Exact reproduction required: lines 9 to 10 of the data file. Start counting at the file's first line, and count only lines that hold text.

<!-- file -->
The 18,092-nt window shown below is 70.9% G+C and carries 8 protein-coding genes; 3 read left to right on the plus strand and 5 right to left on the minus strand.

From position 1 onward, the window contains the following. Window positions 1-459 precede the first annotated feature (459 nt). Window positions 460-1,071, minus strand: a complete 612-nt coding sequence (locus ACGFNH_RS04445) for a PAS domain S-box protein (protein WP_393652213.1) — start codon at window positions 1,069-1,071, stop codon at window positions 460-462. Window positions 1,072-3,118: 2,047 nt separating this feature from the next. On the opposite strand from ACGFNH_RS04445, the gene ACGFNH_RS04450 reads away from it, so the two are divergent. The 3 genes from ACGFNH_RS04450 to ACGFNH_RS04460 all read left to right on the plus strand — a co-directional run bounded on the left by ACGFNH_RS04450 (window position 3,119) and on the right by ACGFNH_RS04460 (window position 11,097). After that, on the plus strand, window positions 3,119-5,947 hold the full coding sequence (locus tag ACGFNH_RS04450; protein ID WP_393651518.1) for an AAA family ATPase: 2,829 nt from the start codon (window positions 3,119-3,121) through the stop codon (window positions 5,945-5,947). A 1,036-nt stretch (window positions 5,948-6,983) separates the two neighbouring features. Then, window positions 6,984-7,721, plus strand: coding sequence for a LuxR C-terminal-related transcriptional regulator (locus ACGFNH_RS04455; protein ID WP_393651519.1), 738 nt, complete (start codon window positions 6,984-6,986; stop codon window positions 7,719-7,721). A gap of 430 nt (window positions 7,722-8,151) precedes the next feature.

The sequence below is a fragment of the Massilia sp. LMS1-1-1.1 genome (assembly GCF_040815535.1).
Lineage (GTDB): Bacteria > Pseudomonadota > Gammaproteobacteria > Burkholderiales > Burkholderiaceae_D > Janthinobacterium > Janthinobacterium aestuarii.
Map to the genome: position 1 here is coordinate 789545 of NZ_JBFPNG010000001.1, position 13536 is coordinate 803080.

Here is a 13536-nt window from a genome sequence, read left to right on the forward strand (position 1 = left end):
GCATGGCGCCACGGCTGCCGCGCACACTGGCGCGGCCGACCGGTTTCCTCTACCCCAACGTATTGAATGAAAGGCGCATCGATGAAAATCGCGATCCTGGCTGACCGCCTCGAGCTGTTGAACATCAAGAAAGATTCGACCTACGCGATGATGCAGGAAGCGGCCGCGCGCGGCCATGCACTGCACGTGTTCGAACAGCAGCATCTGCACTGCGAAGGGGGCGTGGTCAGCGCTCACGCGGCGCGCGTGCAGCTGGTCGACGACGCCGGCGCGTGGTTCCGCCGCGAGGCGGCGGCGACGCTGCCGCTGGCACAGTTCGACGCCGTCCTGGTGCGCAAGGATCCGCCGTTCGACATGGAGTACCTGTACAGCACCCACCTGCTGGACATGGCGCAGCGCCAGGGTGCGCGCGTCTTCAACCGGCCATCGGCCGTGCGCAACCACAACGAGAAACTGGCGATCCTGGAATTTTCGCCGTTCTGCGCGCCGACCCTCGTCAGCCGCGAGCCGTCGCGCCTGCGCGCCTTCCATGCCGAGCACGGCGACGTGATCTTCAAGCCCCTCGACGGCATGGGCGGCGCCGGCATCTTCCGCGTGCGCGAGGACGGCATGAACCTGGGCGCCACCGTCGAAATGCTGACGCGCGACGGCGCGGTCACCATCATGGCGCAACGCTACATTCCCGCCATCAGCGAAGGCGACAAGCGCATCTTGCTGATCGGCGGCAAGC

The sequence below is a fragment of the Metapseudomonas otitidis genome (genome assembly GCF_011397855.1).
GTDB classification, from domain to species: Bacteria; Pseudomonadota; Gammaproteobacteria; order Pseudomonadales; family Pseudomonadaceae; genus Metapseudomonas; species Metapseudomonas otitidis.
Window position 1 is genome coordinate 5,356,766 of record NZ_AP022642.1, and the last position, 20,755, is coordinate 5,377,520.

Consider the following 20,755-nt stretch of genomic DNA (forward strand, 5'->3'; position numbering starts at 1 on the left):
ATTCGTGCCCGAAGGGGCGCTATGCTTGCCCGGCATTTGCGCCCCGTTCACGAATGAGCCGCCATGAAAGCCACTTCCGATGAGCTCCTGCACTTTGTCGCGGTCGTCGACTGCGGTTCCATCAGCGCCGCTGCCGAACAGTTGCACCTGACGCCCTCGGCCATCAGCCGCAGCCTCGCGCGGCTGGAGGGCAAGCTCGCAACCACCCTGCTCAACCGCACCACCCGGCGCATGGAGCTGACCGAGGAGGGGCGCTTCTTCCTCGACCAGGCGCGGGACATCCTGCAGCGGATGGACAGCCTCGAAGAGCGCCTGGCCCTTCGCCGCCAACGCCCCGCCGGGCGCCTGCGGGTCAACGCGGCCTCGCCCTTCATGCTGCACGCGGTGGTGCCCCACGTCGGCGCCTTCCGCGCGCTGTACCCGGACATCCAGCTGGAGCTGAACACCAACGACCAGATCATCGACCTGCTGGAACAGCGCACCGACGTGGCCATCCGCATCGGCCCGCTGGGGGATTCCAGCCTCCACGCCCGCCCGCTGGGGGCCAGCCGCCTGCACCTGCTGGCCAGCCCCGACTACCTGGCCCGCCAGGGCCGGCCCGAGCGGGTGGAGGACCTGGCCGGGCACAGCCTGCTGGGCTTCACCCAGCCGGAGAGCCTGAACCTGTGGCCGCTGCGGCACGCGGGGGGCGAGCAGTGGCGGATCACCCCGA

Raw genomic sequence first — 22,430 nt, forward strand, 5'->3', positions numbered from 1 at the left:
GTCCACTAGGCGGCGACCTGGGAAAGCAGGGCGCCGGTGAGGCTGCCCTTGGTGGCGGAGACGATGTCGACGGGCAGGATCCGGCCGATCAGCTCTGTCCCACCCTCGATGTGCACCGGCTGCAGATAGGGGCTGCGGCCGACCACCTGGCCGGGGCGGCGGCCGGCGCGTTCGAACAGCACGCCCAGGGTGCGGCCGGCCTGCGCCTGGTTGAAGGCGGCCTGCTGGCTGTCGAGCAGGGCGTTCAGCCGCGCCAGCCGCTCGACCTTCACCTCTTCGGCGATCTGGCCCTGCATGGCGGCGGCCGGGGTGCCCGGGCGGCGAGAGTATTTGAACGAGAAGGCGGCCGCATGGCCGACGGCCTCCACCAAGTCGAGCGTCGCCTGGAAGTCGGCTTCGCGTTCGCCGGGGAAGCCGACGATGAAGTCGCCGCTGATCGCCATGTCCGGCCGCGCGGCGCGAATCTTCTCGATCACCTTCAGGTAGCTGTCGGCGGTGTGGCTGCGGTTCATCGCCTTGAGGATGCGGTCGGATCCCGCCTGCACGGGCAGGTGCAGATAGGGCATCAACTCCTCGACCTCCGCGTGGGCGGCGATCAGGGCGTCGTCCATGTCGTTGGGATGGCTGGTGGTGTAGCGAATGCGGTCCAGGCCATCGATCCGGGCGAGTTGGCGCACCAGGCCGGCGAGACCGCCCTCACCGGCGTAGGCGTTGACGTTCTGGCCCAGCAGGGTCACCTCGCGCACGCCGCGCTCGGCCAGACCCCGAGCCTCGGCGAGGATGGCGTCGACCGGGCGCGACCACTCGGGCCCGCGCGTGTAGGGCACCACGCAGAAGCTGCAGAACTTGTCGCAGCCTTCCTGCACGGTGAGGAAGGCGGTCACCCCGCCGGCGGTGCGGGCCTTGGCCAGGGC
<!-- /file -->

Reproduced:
GTDB classification, from domain to species: Bacteria; Pseudomonadota; Gammaproteobacteria; order Pseudomonadales; family Pseudomonadaceae; genus Metapseudomonas; species Metapseudomonas otitidis.
Window position 1 is genome coordinate 5,356,766 of record NZ_AP022642.1, and the last position, 20,755, is coordinate 5,377,520.